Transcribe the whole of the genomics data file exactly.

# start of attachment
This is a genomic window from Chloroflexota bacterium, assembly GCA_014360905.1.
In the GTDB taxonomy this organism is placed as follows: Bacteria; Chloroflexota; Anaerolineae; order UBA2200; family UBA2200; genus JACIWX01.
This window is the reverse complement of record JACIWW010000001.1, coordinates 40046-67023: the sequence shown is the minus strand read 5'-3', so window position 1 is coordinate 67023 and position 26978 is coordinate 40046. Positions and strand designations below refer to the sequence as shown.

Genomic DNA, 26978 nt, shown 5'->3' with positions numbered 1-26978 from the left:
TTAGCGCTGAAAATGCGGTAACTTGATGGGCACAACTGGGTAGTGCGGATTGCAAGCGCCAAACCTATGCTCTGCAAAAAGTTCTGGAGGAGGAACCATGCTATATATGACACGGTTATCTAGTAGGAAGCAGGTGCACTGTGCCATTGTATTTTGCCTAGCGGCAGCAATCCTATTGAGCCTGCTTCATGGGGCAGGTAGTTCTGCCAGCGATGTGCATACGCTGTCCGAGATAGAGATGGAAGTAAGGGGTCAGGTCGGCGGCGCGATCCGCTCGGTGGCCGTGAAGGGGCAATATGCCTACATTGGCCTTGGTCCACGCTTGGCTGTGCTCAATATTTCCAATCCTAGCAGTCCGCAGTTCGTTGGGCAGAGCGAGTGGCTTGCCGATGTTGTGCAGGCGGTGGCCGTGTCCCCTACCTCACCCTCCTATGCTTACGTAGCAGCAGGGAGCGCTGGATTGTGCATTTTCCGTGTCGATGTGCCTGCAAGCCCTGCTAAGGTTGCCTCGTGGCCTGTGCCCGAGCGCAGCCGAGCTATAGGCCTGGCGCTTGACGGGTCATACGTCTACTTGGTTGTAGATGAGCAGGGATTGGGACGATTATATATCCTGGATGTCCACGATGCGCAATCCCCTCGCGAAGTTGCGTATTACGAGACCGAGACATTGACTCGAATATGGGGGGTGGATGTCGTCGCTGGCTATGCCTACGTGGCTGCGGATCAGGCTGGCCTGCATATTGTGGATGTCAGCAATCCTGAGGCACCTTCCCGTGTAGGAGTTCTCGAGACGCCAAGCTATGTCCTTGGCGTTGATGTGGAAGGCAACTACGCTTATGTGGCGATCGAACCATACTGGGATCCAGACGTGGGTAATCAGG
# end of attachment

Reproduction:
This is a genomic window from Chloroflexota bacterium, assembly GCA_014360905.1.
In the GTDB taxonomy this organism is placed as follows: Bacteria; Chloroflexota; Anaerolineae; order UBA2200; family UBA2200; genus JACIWX01.
This window is the reverse complement of record JACIWW010000001.1, coordinates 40046-67023: the sequence shown is the minus strand read 5'-3', so window position 1 is coordinate 67023 and position 26978 is coordinate 40046. Positions and strand designations below refer to the sequence as shown.

Genomic DNA, 26978 nt, shown 5'->3' with positions numbered 1-26978 from the left:
TTAGCGCTGAAAATGCGGTAACTTGATGGGCACAACTGGGTAGTGCGGATTGCAAGCGCCAAACCTATGCTCTGCAAAAAGTTCTGGAGGAGGAACCATGCTATATATGACACGGTTATCTAGTAGGAAGCAGGTGCACTGTGCCATTGTATTTTGCCTAGCGGCAGCAATCCTATTGAGCCTGCTTCATGGGGCAGGTAGTTCTGCCAGCGATGTGCATACGCTGTCCGAGATAGAGATGGAAGTAAGGGGTCAGGTCGGCGGCGCGATCCGCTCGGTGGCCGTGAAGGGGCAATATGCCTACATTGGCCTTGGTCCACGCTTGGCTGTGCTCAATATTTCCAATCCTAGCAGTCCGCAGTTCGTTGGGCAGAGCGAGTGGCTTGCCGATGTTGTGCAGGCGGTGGCCGTGTCCCCTACCTCACCCTCCTATGCTTACGTAGCAGCAGGGAGCGCTGGATTGTGCATTTTCCGTGTCGATGTGCCTGCAAGCCCTGCTAAGGTTGCCTCGTGGCCTGTGCCCGAGCGCAGCCGAGCTATAGGCCTGGCGCTTGACGGGTCATACGTCTACTTGGTTGTAGATGAGCAGGGATTGGGACGATTATATATCCTGGATGTCCACGATGCGCAATCCCCTCGCGAAGTTGCGTATTACGAGACCGAGACATTGACTCGAATATGGGGGGTGGATGTCGTCGCTGGCTATGCCTACGTGGCTGCGGATCAGGCTGGCCTGCATATTGTGGATGTCAGCAATCCTGAGGCACCTTCCCGTGTAGGAGTTCTCGAGACGCCAAGCTATGTCCTTGGCGTTGATGTGGAAGGCAACTACGCTTATGTGGCGATCGAACCATACTGGGATCCAGACGTGGGTAATCAGG